Don Gallico is a master at designing magical illusions which are sold by his employer, Mr. Ormond, to famous magicians such as Rinaldi. He is also a master of disguise and realistic mask design. When Don embarks upon his own career as Gallico the Great, showcasing his own masterful illusions, his dreams are shattered by Ormond and he turns to murder to vent his frustrations. Written by
Jeff Hole <firstname.lastname@example.org>
The first movie to be broadcast on television in 3-D. See more »
When the mad magician is performing on stage and about to appear the girl from the table, you can see the magicians cape reflect in the mirrors that are hiding the girl around the legs of the table. See more »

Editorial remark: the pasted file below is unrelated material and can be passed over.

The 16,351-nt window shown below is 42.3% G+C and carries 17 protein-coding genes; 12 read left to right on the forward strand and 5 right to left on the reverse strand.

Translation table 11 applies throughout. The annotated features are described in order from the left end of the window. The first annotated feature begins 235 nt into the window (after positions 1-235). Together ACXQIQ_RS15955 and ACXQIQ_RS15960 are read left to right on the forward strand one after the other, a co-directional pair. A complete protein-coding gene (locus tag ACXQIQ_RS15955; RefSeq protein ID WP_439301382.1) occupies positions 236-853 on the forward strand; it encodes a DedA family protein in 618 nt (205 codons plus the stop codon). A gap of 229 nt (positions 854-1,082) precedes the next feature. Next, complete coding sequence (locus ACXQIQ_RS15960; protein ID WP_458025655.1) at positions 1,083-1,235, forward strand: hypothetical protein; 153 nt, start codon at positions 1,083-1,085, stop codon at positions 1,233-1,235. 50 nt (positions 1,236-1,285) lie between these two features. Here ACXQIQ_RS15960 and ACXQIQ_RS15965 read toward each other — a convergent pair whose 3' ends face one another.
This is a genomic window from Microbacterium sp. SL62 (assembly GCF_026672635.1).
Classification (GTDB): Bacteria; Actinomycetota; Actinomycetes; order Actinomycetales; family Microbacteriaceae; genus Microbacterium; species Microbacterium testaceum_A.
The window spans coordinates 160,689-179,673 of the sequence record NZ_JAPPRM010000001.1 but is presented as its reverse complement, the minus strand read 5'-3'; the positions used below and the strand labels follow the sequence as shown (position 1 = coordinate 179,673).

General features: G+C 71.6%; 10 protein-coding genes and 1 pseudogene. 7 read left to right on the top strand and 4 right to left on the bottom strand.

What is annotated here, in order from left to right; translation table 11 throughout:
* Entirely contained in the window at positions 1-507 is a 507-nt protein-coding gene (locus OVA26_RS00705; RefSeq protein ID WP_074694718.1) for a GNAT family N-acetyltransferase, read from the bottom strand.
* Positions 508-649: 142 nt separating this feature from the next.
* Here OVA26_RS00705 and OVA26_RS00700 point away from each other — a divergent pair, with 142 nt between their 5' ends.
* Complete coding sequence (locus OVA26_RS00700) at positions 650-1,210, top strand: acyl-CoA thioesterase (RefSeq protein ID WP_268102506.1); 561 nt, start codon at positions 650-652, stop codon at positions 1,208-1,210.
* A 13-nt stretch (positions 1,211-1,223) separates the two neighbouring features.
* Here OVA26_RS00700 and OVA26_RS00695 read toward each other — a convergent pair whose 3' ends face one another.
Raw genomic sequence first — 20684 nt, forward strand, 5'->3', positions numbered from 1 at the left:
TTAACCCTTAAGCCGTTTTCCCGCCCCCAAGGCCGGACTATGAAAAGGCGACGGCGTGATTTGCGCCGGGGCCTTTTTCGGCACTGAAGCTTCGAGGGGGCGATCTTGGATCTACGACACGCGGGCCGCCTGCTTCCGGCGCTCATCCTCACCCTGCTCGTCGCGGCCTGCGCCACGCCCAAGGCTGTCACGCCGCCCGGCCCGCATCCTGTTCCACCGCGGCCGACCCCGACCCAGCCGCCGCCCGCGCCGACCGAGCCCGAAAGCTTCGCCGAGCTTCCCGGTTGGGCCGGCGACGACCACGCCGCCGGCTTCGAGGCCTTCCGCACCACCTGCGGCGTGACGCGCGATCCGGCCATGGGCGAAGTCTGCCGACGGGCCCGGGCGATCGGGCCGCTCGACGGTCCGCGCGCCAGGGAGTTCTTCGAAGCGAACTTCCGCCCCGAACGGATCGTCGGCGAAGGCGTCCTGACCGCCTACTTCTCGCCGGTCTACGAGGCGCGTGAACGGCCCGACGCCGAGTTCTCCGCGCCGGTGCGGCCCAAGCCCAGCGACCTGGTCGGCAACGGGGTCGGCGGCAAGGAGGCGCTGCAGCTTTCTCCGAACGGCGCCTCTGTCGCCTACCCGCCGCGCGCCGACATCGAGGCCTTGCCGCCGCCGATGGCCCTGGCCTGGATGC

Basically the exact same movie as "House of Wax" - Vincent Price's first genuine horror hit released the previous year - but seriously who cares, because "The Mad Magician" offers just as many sheer thrills, delightful period set-pieces, joyous 3-D effects, sublime acting performances and macabre horror gimmicks as its predecessor! "Never change a winning team" is exactly what writer Crane Wilbur must have thought when he penned down Price's character Don Gallico, another tormented soul besieged by fate and out for vengeance against those who wronged him. Don Gallico is about to perform his very first own illusionist show as Gallico the Great and plans to exhibit the greatest magic trick in history; entitled "The Girl and the Buzz Saw". Gallico's promising solo career is abruptly ruined before it even begins when his previous employer Ross Ormond appears on stage and shoves a contract under his nose, stating that all of Gallico's inventions are the rightful property of the company. The sleazy and relentless Ormond, who by the way also ransacked Gallico's once beloved wife, takes off with the buzz saw trick and programs it in the show of Gallico's rival The Great Rinaldi. Inevitably Gallico snaps and sadistically butchers Ormond, but also being a master of creating disguises recreates his victim's image and even starts leading a double life. "The Mad Magician" is an amusing and thoroughly unpretentious 50's horror movie in Grand Guignol style, with a whole lot of improbably plot twists (the landlady turns out a brilliant crime novelist?) and a handful of fantastically grotesque gross-out moments (although they obviously remain suggestive for most part). The 3-D delights near the beginning of the film, like a yo-yo player and a goofy trick with water fountains, merely just serve as time-filler and contemporary 50's hype, but it's still fun to watch even now and without the means to properly behold them. "The Mad Magician" is also interesting from a periodical setting point of view, as the events take place around the time fingerprints were starting to get used as evidence material and the character of Alice Prentiss is an obvious reference towards famous crime authors of that era. Needless to state that Vincent Price remains the absolute most essential element of triumph in this film, as well as from nearly every other horror movie this legendary man ever starred in. Like no other actor could ever accomplish, Price depicts the tormented protagonist who gradually descends further and further into mental madness in such an indescribably mesmerizing way. You pity Don Gallico, yet at the same time you fear him enormously. You support his vile acts of retaliation and yet simultaneously you realize his murderous rampage must end in death. Vincent Price simply was a genius actor and, in my humble opinion, the embodiment of the horror genre.
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